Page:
An electronic search for documents was conducted on websites of ergonomics and occupational safety and health organisations from 10 countries and six international/pan-European agencies. Additionally, 43 informants (nine countries) were contacted and an international conference workshop held. 119 documents (e.g. legislation, guidelines, codes of practice) were identified. Using a qualitative synthesis, it was observed that many jurisdictions had legal frameworks establishing a duty of care for employers, designers/manufacturers/suppliers and employees. While no occupational authority policies focusing specifically on sedentary behaviour were found, relevant aspects of existing policies were identified.
We highlight implications for ergonomics research and practice and recommend the development of policy to specifically address occupational sedentary behaviour and support workplace initiatives to assess and control the risks of this emergent hazard.

Source: Coenen, Pieter, Gilson, Nicholas, Healy, Genevieve N., Dunstan, David W., & Straker, Leon M. (2017). Applied Ergonomics, 320-333.
http://dx.doi.org/10.1016/j.apergo.2016.12.010

Electromyographic analysis of relevant muscle groups during completion of computer tasks using different computer mouse positions

Background: We analyzed muscular activity for different computer mouse positions during the completion of a timed computer task and determined whether the different mouse positions could affect muscular activity, productivity and perceived fatigue. Methods: The subjects were nine healthy young men. Two mouse positions were studied: the distal position (DP), with the forearm rested on the desk; the proximal position (PP), with only the wrist rested on the desk. The subjects performed a 16-min task in each position. Surface electromyography data were recorded for the upper back and shoulder muscles. Work productivity and muscular activity were measured for each mouse position. A visual analog scale was used to assess subjective fatigue. Results: Muscular activity was higher in muscle (m.) deltoideus (posterior) for the DP, while it was significantly higher in m. inferior infraspinatus for the PP. The visual analog scale score was significantly higher and work productivity was lower in the PP. Conclusions: We found that using a mouse in the DP rather than the PP leads to less activity of the external rotators, less perceived fatigue and more productivity. This suggests that the DP is preferable to the PP for computer work involving a mouse.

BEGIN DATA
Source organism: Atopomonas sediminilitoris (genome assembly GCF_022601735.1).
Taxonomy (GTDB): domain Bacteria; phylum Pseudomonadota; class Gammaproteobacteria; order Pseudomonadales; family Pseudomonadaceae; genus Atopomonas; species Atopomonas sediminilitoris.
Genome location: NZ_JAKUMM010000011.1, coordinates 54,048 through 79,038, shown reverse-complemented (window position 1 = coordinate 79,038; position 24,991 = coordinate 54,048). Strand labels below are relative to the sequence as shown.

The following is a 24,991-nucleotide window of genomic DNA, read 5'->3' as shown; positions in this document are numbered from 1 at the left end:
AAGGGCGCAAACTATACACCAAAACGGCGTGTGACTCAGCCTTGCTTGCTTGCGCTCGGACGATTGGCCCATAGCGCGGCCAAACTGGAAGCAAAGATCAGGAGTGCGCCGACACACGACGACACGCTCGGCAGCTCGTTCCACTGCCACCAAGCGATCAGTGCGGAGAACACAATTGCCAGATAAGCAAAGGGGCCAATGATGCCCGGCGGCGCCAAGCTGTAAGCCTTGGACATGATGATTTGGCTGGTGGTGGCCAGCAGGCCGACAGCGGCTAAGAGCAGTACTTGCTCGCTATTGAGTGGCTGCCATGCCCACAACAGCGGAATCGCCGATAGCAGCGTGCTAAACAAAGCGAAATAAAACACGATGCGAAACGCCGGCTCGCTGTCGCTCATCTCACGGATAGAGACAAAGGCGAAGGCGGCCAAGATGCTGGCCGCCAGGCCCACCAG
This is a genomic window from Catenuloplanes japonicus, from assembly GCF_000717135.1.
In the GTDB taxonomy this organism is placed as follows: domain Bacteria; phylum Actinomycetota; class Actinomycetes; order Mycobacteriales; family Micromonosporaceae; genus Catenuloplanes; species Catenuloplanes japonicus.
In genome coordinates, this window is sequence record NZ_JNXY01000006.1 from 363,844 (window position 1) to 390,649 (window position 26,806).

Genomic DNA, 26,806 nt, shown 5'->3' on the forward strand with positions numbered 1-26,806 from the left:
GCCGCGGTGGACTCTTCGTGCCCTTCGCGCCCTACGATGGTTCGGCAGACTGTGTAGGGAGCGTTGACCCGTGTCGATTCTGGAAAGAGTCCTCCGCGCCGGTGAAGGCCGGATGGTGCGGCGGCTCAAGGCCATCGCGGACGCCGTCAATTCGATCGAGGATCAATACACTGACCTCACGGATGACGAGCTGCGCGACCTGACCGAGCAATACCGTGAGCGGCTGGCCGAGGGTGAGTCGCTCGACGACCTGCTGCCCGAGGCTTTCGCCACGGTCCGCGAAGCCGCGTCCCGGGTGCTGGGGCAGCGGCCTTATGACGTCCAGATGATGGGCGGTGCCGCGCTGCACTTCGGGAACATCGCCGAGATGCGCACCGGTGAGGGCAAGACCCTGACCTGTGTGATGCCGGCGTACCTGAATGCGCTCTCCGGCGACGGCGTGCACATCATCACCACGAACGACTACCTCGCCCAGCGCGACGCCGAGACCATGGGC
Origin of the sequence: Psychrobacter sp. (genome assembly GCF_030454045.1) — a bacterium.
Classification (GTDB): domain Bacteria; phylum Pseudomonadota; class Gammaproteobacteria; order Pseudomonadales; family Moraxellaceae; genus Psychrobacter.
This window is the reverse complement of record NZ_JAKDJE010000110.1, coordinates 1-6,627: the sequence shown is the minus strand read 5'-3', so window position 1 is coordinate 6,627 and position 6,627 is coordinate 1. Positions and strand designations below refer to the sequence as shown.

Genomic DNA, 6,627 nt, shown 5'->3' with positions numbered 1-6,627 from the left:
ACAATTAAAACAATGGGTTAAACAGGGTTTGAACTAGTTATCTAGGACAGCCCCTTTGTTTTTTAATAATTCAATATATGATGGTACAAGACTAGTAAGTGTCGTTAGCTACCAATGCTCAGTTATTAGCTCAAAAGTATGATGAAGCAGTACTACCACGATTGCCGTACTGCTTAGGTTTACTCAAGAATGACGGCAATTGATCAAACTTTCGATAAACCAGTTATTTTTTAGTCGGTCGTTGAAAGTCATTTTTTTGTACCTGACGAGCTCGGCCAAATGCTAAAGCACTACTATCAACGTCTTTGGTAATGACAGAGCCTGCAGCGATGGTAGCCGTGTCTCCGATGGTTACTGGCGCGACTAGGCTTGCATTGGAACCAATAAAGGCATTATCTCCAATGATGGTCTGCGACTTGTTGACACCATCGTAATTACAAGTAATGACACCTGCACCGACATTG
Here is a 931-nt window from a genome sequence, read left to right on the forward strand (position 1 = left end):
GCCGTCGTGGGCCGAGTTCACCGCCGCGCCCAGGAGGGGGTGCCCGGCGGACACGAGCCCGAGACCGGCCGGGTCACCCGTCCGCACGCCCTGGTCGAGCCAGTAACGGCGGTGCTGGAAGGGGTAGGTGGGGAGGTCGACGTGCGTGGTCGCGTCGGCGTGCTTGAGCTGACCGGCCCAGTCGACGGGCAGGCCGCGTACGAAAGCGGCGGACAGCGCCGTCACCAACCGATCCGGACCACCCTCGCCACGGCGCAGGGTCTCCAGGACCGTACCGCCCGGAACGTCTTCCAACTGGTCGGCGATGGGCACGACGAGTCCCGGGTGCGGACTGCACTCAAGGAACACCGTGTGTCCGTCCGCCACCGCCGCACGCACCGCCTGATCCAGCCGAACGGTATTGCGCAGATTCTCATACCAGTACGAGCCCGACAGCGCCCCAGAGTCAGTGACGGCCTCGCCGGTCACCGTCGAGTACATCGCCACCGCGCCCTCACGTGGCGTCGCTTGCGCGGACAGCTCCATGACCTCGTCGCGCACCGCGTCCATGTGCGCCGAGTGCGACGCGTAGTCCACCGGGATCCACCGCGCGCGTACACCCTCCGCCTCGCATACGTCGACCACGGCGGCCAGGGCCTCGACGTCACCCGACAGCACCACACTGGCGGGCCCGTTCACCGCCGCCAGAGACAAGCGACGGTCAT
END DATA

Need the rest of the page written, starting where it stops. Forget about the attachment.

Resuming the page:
Source: Sako, Shunji, Sugiura, Hiromichi, Tanoue, Hironori, Kojima, Makoto, Kono, Mitsunobu, & Inaba, Ryoichi. (2016). JOSE : International Journal of Occupational Safety and Ergonomics. http://dx.doi.org/10.1080/10803548.2016.1275140

A work systems analysis approach to understanding fatigue in hospital nurses

Occupational fatigue is an important challenge in improving health and safety in health care systems. A secondary analysis of cross-sectional data from a survey sample comprised 340 hospital nurses was conducted to explore the relationships between components of the nursing work system (person, tasks, tools and technology, environment, organisation) and nurse fatigue and recovery levels. All components of the work system were significantly associated with changes in fatigue and recovery. Results of a tree-based classification method indicated significant interactions between multiple work system components and fatigue and recovery. For example, the relationship between a task variable of ‘excessive work' and acute fatigue varied based on an organisation variable related to ‘time to communicate with managers/supervisors'. A work systems analysis contributes to increased understanding of fatigue, allowing for a more accurate representation of the complexity in health care systems to guide future research and practice to achieve increased nurse health and safety.